This of course was a process. We were able to clarify what running a no huddle actually entails for our players. I presented our old system and showed how moving to the no huddle would simplify what they needed to know. Our receivers, backs, line no longer had to remember individual responsibilities related to a play, but instead just follow the card and play. Card says Post, run a post! Card says 50, block 50! Card says Trap, block trap! No longer mattered what the entire play actually was they only needed to know what they had to do! No need to memorize. We also taught our signaling system well before spring, so we had ample time to quiz kids in the weight room, in the hallways, etc. By the time we got to spring we minimized the shock of the no huddle.
SN: How much has / does your no huddle system change from year to year? What has driven some of those decisions?
BT: As we moved forward, our system has changed little. We have actually simplified our formations, lessened the amount of movement, gone away from motion, and installed our wrist coaches in spring without change through our final game in order to increase our tempo. We have realized that even if teams through formation feel our offense is predictable our tempo takes away any advantages their film study may give them.
SN: How does being a no huddle team change the way that your team practices?
BT: We practice at a hyper tempo pace. Most time is spent in individual sessions. During a 9-7 (Inside Run Session) we average 40+ plays in 10 minutes. Since we run so many plays during team sessions we have identified that we can afford to spend more time teaching the skills of each component of the offense. We also play music through the practice to mimic noise, as well as, provide the up tempo atmosphere that our program is all about. Our practices have become an event.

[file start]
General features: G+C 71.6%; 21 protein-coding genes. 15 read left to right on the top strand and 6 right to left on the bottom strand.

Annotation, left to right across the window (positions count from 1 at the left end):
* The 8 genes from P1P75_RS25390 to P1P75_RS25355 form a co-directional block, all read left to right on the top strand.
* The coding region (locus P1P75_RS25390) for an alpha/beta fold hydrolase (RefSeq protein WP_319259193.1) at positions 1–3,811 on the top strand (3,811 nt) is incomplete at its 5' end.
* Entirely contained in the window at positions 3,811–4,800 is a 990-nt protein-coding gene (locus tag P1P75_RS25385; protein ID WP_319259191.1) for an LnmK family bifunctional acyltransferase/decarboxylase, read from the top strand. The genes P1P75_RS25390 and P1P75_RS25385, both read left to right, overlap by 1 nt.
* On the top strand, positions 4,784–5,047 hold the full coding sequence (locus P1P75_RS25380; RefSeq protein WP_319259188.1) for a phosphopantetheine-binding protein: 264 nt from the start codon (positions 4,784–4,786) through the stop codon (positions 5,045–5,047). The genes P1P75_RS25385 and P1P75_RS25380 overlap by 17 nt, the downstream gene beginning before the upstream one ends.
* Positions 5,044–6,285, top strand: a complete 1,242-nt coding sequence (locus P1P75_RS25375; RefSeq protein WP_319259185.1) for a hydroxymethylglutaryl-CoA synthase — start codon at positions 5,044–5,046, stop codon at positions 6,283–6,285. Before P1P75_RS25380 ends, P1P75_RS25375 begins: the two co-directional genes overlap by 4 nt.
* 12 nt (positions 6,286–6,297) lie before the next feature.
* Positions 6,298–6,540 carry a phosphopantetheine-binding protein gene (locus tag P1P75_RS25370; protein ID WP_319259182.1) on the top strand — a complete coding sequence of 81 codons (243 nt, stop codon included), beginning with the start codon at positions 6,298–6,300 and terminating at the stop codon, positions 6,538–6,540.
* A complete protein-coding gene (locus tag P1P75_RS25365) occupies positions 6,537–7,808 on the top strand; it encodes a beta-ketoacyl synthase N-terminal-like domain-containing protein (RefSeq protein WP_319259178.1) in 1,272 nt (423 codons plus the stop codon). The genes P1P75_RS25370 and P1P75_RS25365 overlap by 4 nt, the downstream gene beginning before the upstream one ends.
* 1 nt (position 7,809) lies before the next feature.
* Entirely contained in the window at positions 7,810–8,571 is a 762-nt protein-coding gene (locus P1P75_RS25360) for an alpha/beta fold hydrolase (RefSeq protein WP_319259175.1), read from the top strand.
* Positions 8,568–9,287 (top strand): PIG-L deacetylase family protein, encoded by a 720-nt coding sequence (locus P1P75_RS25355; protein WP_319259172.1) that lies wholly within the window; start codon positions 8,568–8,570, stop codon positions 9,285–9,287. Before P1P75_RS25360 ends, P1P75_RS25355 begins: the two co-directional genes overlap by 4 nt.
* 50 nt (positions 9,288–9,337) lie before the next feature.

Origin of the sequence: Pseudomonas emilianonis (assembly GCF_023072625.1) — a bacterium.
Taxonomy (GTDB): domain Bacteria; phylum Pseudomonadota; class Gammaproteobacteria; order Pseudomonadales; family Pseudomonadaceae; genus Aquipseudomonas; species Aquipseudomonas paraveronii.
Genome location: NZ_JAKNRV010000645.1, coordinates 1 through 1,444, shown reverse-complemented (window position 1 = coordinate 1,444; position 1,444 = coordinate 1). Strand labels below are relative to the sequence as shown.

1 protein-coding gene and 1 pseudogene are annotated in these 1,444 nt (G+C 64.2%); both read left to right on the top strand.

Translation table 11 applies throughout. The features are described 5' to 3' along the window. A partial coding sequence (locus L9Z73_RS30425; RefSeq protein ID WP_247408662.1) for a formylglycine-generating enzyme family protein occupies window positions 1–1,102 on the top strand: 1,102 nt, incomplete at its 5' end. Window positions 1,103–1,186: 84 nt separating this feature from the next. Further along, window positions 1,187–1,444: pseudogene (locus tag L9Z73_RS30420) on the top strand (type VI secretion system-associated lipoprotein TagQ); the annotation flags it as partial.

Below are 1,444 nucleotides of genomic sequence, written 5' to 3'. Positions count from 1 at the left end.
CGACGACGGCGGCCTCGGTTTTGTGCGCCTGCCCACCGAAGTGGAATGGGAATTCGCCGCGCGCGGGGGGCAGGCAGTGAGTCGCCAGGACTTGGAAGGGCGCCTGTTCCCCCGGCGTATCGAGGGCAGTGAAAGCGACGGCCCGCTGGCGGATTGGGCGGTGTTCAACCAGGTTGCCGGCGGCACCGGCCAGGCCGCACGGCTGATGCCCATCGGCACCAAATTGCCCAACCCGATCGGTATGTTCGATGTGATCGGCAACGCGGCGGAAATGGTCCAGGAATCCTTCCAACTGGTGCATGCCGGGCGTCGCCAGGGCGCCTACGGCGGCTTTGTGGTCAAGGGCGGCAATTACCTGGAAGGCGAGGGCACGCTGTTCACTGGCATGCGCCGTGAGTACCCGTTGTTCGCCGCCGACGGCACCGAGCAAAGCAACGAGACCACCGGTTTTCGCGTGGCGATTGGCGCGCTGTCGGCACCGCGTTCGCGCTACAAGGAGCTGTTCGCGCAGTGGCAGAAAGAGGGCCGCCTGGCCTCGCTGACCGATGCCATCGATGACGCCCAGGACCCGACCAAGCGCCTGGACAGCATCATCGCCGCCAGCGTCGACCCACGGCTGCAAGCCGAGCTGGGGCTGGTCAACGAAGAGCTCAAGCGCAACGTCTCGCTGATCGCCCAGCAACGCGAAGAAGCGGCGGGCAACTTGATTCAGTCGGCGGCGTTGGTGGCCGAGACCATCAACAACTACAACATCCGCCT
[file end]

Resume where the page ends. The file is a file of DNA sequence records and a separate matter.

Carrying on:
We do several daily drills associated with our bubble/screen package. During individual sessions we do a Rapid Fire Bubble drill with our QBs. The drill requires a minimum of three footballs, we usually use five balls. One QB is aligned in the shotgun. The other QB is lined up outside the hash by the numbers, two yards behind the LOS (this is the area we throw our bubble). On the QB cadence, the coach will snap the ball. As the QB throws the first football, the coach snaps the next one to force the QB to get his body back in position to get the next snap. This drill will enhance our QB ability to receive the snap, get a proper grip quickly, and make a quick/accurate throw in our bubble screen package. During the drill we emphasize several points:
- Proper position when receiving the snap.
- Proper grip on the laces
- Positioning hips and feet so QB is throwing through "18 inch Hallway" (Darin Slack)
- Proper throwing mechanics (Cocked Wrist/Elbow leading the throw/Wrist Snap)
The next drill in the progression is our Half Line Bubble/Slip Screen Drill. This drill incorporates our QBs, slot receivers (Z/H) and our flankers (X/Y). Two QBs will align in the shotgun. Our receivers will align in our base 2X2 formation. On our #1 QB’s cadence, managers will snap the ball to each QB and our flankers will run the slip screen. The QBs will reset, and on the subsequent cadence our slots will run the bubble. After each rep, our receivers will alternate sides. Halfway through the drill, our QBs will switch sides. This is a high tempo drill. During a 5 minute session our QBs throw between 20 and 30 bubble/slip screens.